Madeleine Dubé, a great leader and well-known former politician from Edmundston, has a bachelor’s degree in social work from the Université de Moncton and completed course work for a master’s degree in the same field from Université Laval.

She was a social worker in Edmundston and Grand Falls in the Department of Health and Community Services and at Addiction Services in the Region 4 Hospital Corporation. She was also co-owner and president of Priorité Santé inc. and, after a long career in politics, she has, since July 2018, held the position of vice-president of the Université de Moncton, Edmundston Campus.

Dubé entered politics in 1999 as an MLA for the riding of Edmundston. She was the first francophone woman in the history of New Brunswick to have held the positions of Minister of Health and Minister of Education. She also took on the duties of Minister of Social Development.

In addition, she was the Minister responsible for Poverty Reduction, Minister responsible for the New Brunswick Advisory Council on Seniors, and Minister responsible for Literacy and public libraries. She was also a pioneer as the first francophone woman in the province to have held so many key positions within government.

Affectionately known as Mado, she is recognized for her ability to listen, her generosity, and her energy in defending the interests of her community and region. She has also received several awards, including the Queen Elizabeth II Jubilee Medal in 2000, the Raoul Léger Memorial Award of the New Brunswick Association of Social Workers in 2013, and the Canadian Association of Social Workers Award for Outstanding Service in 2014.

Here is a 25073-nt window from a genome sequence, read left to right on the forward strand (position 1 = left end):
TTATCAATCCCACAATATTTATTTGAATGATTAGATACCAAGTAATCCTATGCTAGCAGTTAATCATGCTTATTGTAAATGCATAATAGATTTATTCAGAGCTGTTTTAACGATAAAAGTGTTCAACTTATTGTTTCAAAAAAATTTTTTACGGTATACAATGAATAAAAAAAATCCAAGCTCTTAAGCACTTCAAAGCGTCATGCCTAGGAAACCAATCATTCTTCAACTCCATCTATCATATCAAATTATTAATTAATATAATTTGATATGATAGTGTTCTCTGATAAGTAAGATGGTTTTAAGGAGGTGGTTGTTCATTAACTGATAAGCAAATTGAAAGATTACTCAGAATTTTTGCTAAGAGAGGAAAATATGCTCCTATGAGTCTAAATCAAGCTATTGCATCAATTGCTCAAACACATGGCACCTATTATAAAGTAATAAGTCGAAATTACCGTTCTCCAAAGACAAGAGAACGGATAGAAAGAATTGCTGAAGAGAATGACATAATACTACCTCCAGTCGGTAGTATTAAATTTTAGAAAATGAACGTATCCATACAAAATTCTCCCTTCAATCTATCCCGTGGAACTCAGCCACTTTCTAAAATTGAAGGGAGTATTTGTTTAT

Madeleine Dubé is receiving the Order of New Brunswick for her unwavering and enduring commitment to improving the lives of New Brunswickers through her leadership as a government employee, entrepreneur, manager, and politician.




Huberte Gautreau is a nurse by profession and a woman of action recognized for her great determination to promote respect for human dignity, gender equality, human rights, and social justice. She has worked at the local, provincial, and international levels, notably in the United States, the Democratic Republic of the Congo, Togo, Cameroon, and Peru. It is this experience that has fueled her desire to address the root causes of the problems in her community.

Among her many accomplishments, she created and co-founded numerous organizations including Crossroads for Women, a halfway house that helps victims of family violence and sexual assault in southeastern New Brunswick. She also set up the Option program to help men change their violent behaviour.

This exceptional natural leader was instrumental in having New Brunswick women participate in the first World March of Women in 2000. She co-chaired the provincial committee, which mobilized more than 150 New Brunswick women who traveled to the United Nations in New York to denounce poverty and violence against women.

Ms. Gautreau chaired the New Brunswick Coalition for Pay Equity from 2001 to 2003 and from 2008-2009, the year in which the 2009 provincial public service Pay Equity Act was passed. Subsequently, with continued conviction to support women, she set up the Marichette Foundation, a charitable organization whose mission is to contribute to access to education for francophone women in New Brunswick by offering scholarships.